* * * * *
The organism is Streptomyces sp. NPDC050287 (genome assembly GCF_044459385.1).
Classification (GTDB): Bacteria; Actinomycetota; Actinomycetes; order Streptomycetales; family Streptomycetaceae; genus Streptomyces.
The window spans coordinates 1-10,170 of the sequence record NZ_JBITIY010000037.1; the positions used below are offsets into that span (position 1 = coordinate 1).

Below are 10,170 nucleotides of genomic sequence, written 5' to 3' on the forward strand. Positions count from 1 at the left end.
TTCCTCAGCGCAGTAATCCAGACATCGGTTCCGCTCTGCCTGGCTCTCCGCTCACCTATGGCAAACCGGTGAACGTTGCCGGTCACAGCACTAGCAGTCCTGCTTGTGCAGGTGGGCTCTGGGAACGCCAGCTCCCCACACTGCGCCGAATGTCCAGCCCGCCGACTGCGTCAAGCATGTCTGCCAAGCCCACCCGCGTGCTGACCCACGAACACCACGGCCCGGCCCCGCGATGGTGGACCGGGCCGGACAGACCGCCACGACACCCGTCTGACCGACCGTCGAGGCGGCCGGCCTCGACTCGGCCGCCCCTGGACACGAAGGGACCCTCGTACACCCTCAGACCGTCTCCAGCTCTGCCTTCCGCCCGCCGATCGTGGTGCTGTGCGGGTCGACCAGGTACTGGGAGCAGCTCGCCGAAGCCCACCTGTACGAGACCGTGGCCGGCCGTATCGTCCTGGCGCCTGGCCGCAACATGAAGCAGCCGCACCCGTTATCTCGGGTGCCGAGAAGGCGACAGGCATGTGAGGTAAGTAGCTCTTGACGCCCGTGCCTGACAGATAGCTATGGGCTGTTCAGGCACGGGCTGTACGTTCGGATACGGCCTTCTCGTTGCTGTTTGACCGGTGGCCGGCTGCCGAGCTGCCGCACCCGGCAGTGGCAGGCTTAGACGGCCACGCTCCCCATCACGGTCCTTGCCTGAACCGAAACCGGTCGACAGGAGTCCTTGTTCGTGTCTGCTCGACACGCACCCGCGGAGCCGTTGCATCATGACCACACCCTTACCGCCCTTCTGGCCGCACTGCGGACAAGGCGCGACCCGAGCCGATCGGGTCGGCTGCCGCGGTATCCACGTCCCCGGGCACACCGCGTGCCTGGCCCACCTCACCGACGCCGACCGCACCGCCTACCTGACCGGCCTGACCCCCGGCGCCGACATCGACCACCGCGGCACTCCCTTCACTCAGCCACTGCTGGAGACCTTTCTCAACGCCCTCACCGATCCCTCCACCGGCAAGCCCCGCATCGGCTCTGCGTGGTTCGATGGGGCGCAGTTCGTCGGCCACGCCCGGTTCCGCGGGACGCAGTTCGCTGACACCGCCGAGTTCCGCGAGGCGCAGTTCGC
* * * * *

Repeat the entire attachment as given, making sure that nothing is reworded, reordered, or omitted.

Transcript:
The organism is Streptomyces sp. NPDC050287 (genome assembly GCF_044459385.1).
Classification (GTDB): Bacteria; Actinomycetota; Actinomycetes; order Streptomycetales; family Streptomycetaceae; genus Streptomyces.
The window spans coordinates 1-10,170 of the sequence record NZ_JBITIY010000037.1; the positions used below are offsets into that span (position 1 = coordinate 1).

Below are 10,170 nucleotides of genomic sequence, written 5' to 3' on the forward strand. Positions count from 1 at the left end.
TTCCTCAGCGCAGTAATCCAGACATCGGTTCCGCTCTGCCTGGCTCTCCGCTCACCTATGGCAAACCGGTGAACGTTGCCGGTCACAGCACTAGCAGTCCTGCTTGTGCAGGTGGGCTCTGGGAACGCCAGCTCCCCACACTGCGCCGAATGTCCAGCCCGCCGACTGCGTCAAGCATGTCTGCCAAGCCCACCCGCGTGCTGACCCACGAACACCACGGCCCGGCCCCGCGATGGTGGACCGGGCCGGACAGACCGCCACGACACCCGTCTGACCGACCGTCGAGGCGGCCGGCCTCGACTCGGCCGCCCCTGGACACGAAGGGACCCTCGTACACCCTCAGACCGTCTCCAGCTCTGCCTTCCGCCCGCCGATCGTGGTGCTGTGCGGGTCGACCAGGTACTGGGAGCAGCTCGCCGAAGCCCACCTGTACGAGACCGTGGCCGGCCGTATCGTCCTGGCGCCTGGCCGCAACATGAAGCAGCCGCACCCGTTATCTCGGGTGCCGAGAAGGCGACAGGCATGTGAGGTAAGTAGCTCTTGACGCCCGTGCCTGACAGATAGCTATGGGCTGTTCAGGCACGGGCTGTACGTTCGGATACGGCCTTCTCGTTGCTGTTTGACCGGTGGCCGGCTGCCGAGCTGCCGCACCCGGCAGTGGCAGGCTTAGACGGCCACGCTCCCCATCACGGTCCTTGCCTGAACCGAAACCGGTCGACAGGAGTCCTTGTTCGTGTCTGCTCGACACGCACCCGCGGAGCCGTTGCATCATGACCACACCCTTACCGCCCTTCTGGCCGCACTGCGGACAAGGCGCGACCCGAGCCGATCGGGTCGGCTGCCGCGGTATCCACGTCCCCGGGCACACCGCGTGCCTGGCCCACCTCACCGACGCCGACCGCACCGCCTACCTGACCGGCCTGACCCCCGGCGCCGACATCGACCACCGCGGCACTCCCTTCACTCAGCCACTGCTGGAGACCTTTCTCAACGCCCTCACCGATCCCTCCACCGGCAAGCCCCGCATCGGCTCTGCGTGGTTCGATGGGGCGCAGTTCGTCGGCCACGCCCGGTTCCGCGGGACGCAGTTCGCTGACACCGCCGAGTTCCGCGAGGCGCAGTTCGC